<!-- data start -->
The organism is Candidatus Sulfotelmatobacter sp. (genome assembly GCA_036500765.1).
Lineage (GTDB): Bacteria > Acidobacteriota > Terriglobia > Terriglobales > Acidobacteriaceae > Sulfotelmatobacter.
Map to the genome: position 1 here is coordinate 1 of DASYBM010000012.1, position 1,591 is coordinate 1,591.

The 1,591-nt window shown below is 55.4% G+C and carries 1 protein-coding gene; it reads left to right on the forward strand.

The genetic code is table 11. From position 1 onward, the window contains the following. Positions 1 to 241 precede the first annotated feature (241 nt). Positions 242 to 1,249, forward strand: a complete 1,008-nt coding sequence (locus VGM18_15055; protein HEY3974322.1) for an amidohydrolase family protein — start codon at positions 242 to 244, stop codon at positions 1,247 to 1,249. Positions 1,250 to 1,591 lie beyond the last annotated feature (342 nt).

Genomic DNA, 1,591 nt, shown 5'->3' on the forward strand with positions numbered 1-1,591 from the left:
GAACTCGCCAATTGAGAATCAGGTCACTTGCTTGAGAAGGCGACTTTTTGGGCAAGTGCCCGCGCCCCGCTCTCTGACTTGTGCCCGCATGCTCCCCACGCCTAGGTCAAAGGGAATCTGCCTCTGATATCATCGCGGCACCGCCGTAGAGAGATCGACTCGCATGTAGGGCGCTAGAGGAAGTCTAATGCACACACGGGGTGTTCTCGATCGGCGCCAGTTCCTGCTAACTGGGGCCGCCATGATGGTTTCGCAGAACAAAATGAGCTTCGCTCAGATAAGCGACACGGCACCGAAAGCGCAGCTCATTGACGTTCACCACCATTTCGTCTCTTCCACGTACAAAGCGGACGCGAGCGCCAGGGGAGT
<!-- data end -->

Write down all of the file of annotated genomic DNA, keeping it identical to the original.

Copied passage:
The organism is Candidatus Sulfotelmatobacter sp. (genome assembly GCA_036500765.1).
Lineage (GTDB): Bacteria > Acidobacteriota > Terriglobia > Terriglobales > Acidobacteriaceae > Sulfotelmatobacter.
Map to the genome: position 1 here is coordinate 1 of DASYBM010000012.1, position 1,591 is coordinate 1,591.

The 1,591-nt window shown below is 55.4% G+C and carries 1 protein-coding gene; it reads left to right on the forward strand.

The genetic code is table 11. From position 1 onward, the window contains the following. Positions 1 to 241 precede the first annotated feature (241 nt). Positions 242 to 1,249, forward strand: a complete 1,008-nt coding sequence (locus VGM18_15055; protein HEY3974322.1) for an amidohydrolase family protein — start codon at positions 242 to 244, stop codon at positions 1,247 to 1,249. Positions 1,250 to 1,591 lie beyond the last annotated feature (342 nt).

Genomic DNA, 1,591 nt, shown 5'->3' on the forward strand with positions numbered 1-1,591 from the left:
GAACTCGCCAATTGAGAATCAGGTCACTTGCTTGAGAAGGCGACTTTTTGGGCAAGTGCCCGCGCCCCGCTCTCTGACTTGTGCCCGCATGCTCCCCACGCCTAGGTCAAAGGGAATCTGCCTCTGATATCATCGCGGCACCGCCGTAGAGAGATCGACTCGCATGTAGGGCGCTAGAGGAAGTCTAATGCACACACGGGGTGTTCTCGATCGGCGCCAGTTCCTGCTAACTGGGGCCGCCATGATGGTTTCGCAGAACAAAATGAGCTTCGCTCAGATAAGCGACACGGCACCGAAAGCGCAGCTCATTGACGTTCACCACCATTTCGTCTCTTCCACGTACAAAGCGGACGCGAGCGCCAGGGGAGT